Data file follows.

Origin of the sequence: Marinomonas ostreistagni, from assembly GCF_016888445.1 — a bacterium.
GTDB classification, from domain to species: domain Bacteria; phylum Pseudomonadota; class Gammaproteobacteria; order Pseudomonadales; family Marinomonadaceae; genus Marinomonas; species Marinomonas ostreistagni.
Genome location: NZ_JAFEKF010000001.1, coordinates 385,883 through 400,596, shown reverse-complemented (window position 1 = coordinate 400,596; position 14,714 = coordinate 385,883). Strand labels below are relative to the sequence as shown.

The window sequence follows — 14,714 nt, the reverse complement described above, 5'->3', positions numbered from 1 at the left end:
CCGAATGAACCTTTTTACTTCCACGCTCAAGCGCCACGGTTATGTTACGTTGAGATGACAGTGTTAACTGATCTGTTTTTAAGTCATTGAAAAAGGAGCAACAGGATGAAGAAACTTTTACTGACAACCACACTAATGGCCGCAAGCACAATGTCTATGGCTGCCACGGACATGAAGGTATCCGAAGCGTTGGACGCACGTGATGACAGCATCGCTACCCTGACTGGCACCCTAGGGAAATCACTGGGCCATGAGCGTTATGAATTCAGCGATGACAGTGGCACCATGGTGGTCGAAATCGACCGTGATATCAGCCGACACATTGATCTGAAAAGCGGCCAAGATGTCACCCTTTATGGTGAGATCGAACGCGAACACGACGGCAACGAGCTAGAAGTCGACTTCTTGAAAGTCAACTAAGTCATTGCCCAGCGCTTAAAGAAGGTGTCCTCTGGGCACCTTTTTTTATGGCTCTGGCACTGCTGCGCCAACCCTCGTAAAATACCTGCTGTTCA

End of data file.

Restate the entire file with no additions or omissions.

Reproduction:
Origin of the sequence: Marinomonas ostreistagni, from assembly GCF_016888445.1 — a bacterium.
GTDB classification, from domain to species: domain Bacteria; phylum Pseudomonadota; class Gammaproteobacteria; order Pseudomonadales; family Marinomonadaceae; genus Marinomonas; species Marinomonas ostreistagni.
Genome location: NZ_JAFEKF010000001.1, coordinates 385,883 through 400,596, shown reverse-complemented (window position 1 = coordinate 400,596; position 14,714 = coordinate 385,883). Strand labels below are relative to the sequence as shown.

The window sequence follows — 14,714 nt, the reverse complement described above, 5'->3', positions numbered from 1 at the left end:
CCGAATGAACCTTTTTACTTCCACGCTCAAGCGCCACGGTTATGTTACGTTGAGATGACAGTGTTAACTGATCTGTTTTTAAGTCATTGAAAAAGGAGCAACAGGATGAAGAAACTTTTACTGACAACCACACTAATGGCCGCAAGCACAATGTCTATGGCTGCCACGGACATGAAGGTATCCGAAGCGTTGGACGCACGTGATGACAGCATCGCTACCCTGACTGGCACCCTAGGGAAATCACTGGGCCATGAGCGTTATGAATTCAGCGATGACAGTGGCACCATGGTGGTCGAAATCGACCGTGATATCAGCCGACACATTGATCTGAAAAGCGGCCAAGATGTCACCCTTTATGGTGAGATCGAACGCGAACACGACGGCAACGAGCTAGAAGTCGACTTCTTGAAAGTCAACTAAGTCATTGCCCAGCGCTTAAAGAAGGTGTCCTCTGGGCACCTTTTTTTATGGCTCTGGCACTGCTGCGCCAACCCTCGTAAAATACCTGCTGTTCA